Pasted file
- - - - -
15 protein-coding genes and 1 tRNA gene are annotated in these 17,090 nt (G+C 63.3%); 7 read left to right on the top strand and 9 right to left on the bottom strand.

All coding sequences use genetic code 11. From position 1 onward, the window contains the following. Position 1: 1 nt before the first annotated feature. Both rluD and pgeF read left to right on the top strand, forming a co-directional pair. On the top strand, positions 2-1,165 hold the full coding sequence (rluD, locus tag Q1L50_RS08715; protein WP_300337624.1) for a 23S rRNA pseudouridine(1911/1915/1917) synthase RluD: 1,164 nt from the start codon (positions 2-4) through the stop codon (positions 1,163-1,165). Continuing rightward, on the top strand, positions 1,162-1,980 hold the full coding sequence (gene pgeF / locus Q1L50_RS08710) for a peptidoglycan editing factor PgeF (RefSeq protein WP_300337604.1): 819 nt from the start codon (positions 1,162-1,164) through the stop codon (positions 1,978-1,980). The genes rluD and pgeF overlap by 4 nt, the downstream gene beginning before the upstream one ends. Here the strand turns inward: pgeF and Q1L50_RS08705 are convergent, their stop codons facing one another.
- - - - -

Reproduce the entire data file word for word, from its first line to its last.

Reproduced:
15 protein-coding genes and 1 tRNA gene are annotated in these 17,090 nt (G+C 63.3%); 7 read left to right on the top strand and 9 right to left on the bottom strand.

All coding sequences use genetic code 11. From position 1 onward, the window contains the following. Position 1: 1 nt before the first annotated feature. Both rluD and pgeF read left to right on the top strand, forming a co-directional pair. On the top strand, positions 2-1,165 hold the full coding sequence (rluD, locus tag Q1L50_RS08715; protein WP_300337624.1) for a 23S rRNA pseudouridine(1911/1915/1917) synthase RluD: 1,164 nt from the start codon (positions 2-4) through the stop codon (positions 1,163-1,165). Continuing rightward, on the top strand, positions 1,162-1,980 hold the full coding sequence (gene pgeF / locus Q1L50_RS08710) for a peptidoglycan editing factor PgeF (RefSeq protein WP_300337604.1): 819 nt from the start codon (positions 1,162-1,164) through the stop codon (positions 1,978-1,980). The genes rluD and pgeF overlap by 4 nt, the downstream gene beginning before the upstream one ends. Here the strand turns inward: pgeF and Q1L50_RS08705 are convergent, their stop codons facing one another.